Lastly, in a 2014 study conducted by Dr. Valerie Voon from the Department of Psychiatry at the University of Cambridge, researchers found that when shown pornography, the brain activity of patients affected by compulsive sexual behavior mirrored that of drug addicts.[iv]
What these studies and many others show is that what the people in the video above are experiencing is real. Sex addiction, like porn addiction, is caused by changes in the brain and causes the person to become dependent on a behavior that turns harmful to themselves and to their relationships. While many assume that needing to have sex all the time sounds like a pleasurable problem to have, those who deeply struggle with it are showing what it’s really like.
“I’ve lied, stolen, and taken advantage of everything to get laid. I’m a sex addict and it’s ruining my life.”
“My sexual addiction has changed me as a person.”
“Most people feel like it’s not a big deal or a real condition. If only people could understand the hell it causes in my life.”
A number of programs have been developed for those dealing with sex addiction. One such program is Sex Addicts Anonymous, better known as SA, which seeks to help addicts find recovery through a twelve-step program at meetings throughout the country. There are even full treatment facilities for people who struggle with sexually compulsive behaviors and addiction, like Desert Solace in the red rock mountains of southern Utah and Recovery Ranch in Tennessee. All of these resources show that real people are struggling and need help. Sexually compulsive behavior, including viewing pornography, is a real condition and those suffering in silence because of shame or social stigma need to be supported.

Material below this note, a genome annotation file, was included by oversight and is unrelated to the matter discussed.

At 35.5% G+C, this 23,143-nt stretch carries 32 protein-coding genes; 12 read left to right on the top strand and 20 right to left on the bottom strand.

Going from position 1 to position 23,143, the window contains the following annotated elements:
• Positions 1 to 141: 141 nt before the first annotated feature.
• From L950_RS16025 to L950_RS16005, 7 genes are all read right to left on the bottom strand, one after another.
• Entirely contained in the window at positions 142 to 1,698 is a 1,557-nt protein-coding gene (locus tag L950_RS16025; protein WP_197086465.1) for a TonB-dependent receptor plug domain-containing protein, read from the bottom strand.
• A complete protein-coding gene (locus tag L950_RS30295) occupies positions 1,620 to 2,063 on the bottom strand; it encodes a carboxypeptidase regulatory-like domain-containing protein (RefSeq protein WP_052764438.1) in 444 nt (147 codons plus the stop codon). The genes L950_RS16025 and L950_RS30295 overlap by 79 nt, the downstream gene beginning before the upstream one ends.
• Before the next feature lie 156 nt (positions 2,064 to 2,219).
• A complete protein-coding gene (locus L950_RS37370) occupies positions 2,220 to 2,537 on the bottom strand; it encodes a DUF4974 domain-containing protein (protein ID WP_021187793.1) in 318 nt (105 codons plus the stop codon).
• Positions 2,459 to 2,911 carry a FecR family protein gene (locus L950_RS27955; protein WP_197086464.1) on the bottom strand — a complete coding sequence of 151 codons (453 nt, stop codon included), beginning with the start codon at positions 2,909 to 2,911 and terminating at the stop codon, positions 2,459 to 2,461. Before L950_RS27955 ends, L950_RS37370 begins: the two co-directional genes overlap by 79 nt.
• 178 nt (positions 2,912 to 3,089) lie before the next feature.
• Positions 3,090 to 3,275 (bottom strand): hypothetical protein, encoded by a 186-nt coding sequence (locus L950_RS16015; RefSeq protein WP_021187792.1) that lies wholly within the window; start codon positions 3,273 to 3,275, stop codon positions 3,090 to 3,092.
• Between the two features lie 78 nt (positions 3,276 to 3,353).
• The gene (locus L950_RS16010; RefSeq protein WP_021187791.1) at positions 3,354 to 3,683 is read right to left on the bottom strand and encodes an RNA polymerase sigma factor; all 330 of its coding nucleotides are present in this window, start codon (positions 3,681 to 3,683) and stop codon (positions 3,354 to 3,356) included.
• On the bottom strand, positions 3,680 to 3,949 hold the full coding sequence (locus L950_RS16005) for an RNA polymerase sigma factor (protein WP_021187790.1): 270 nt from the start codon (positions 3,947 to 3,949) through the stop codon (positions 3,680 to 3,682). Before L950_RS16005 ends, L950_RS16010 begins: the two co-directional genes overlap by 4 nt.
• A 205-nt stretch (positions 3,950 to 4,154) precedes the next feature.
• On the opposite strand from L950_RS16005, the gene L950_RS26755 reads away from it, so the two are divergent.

People struggling with porn who sign up for Fortify—our interactive online recovery program—are witnessing huge success. We’ve spent countless hours developing the best tools to help teens (and adults) break free from the chains of pornography and we currently have over 60,000 users taking this step toward freedom.
Head over to fortifyprogram.org and sign up and then download the Fortify app for free. Creating an account is free for anyone under 21 years old and is a very inexpensive fee for adults.
What YOU Can Do
Show support for those struggling with sexually compulsive behaviors. SHARE this article to raise awareness on these harmful effects of porn and other behaviors.
[i] Wines, D. (1997). Exploring the applicability of criteria for substance dependence to sexual addiction. Sexual Addiction & Compulsivity, 4, 195–220.
[ii] Kafka, Martin P (2009). Hypersexual Disorder: A Proposed Diagnosis for DSM-V. Arch Sex Behavior 39, 377-400.
[iii] Kor A., Fogel Y. A., Reid R. C., Potenza M. N. (2013). Should hypersexual disorder be classified as an addiction? Sexual Addiction & Compulsivity, 20(1–2), 27–47.
[iv] Voon V, Mole TB, Banca P, Porter L, Morris L, Mitchell S, et al. (2014) Neural Correlates of Sexual Cue Reactivity in Individuals with and without Compulsive Sexual Behaviours. PLoS ONE 9(7): e102419. doi:10.1371/journal.pone.0102419